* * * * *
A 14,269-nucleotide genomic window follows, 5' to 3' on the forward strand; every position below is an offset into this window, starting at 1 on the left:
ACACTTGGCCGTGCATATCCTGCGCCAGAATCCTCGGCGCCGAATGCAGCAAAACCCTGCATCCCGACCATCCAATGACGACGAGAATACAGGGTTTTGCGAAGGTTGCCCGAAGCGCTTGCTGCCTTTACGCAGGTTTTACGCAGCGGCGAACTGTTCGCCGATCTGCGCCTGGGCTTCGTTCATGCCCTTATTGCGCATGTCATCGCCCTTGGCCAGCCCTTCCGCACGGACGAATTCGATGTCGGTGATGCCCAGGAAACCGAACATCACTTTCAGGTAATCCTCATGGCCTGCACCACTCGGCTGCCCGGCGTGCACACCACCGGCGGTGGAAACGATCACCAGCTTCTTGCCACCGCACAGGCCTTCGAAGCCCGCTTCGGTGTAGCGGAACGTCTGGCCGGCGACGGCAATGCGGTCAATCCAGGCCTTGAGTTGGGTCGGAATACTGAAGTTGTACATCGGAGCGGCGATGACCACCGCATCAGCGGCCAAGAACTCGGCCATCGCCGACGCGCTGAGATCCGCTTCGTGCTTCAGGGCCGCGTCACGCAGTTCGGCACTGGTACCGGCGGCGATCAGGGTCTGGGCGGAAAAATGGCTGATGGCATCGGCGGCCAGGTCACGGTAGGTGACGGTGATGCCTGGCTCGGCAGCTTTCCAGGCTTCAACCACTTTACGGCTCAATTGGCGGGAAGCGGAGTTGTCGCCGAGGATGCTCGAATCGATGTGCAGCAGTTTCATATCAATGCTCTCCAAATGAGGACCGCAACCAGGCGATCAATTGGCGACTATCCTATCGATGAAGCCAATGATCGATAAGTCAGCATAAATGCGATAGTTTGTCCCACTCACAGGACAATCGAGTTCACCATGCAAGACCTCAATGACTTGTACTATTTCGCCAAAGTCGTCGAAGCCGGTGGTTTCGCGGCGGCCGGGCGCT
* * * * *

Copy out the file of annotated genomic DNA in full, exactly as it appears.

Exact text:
A 14,269-nucleotide genomic window follows, 5' to 3' on the forward strand; every position below is an offset into this window, starting at 1 on the left:
ACACTTGGCCGTGCATATCCTGCGCCAGAATCCTCGGCGCCGAATGCAGCAAAACCCTGCATCCCGACCATCCAATGACGACGAGAATACAGGGTTTTGCGAAGGTTGCCCGAAGCGCTTGCTGCCTTTACGCAGGTTTTACGCAGCGGCGAACTGTTCGCCGATCTGCGCCTGGGCTTCGTTCATGCCCTTATTGCGCATGTCATCGCCCTTGGCCAGCCCTTCCGCACGGACGAATTCGATGTCGGTGATGCCCAGGAAACCGAACATCACTTTCAGGTAATCCTCATGGCCTGCACCACTCGGCTGCCCGGCGTGCACACCACCGGCGGTGGAAACGATCACCAGCTTCTTGCCACCGCACAGGCCTTCGAAGCCCGCTTCGGTGTAGCGGAACGTCTGGCCGGCGACGGCAATGCGGTCAATCCAGGCCTTGAGTTGGGTCGGAATACTGAAGTTGTACATCGGAGCGGCGATGACCACCGCATCAGCGGCCAAGAACTCGGCCATCGCCGACGCGCTGAGATCCGCTTCGTGCTTCAGGGCCGCGTCACGCAGTTCGGCACTGGTACCGGCGGCGATCAGGGTCTGGGCGGAAAAATGGCTGATGGCATCGGCGGCCAGGTCACGGTAGGTGACGGTGATGCCTGGCTCGGCAGCTTTCCAGGCTTCAACCACTTTACGGCTCAATTGGCGGGAAGCGGAGTTGTCGCCGAGGATGCTCGAATCGATGTGCAGCAGTTTCATATCAATGCTCTCCAAATGAGGACCGCAACCAGGCGATCAATTGGCGACTATCCTATCGATGAAGCCAATGATCGATAAGTCAGCATAAATGCGATAGTTTGTCCCACTCACAGGACAATCGAGTTCACCATGCAAGACCTCAATGACTTGTACTATTTCGCCAAAGTCGTCGAAGCCGGTGGTTTCGCGGCGGCCGGGCGCT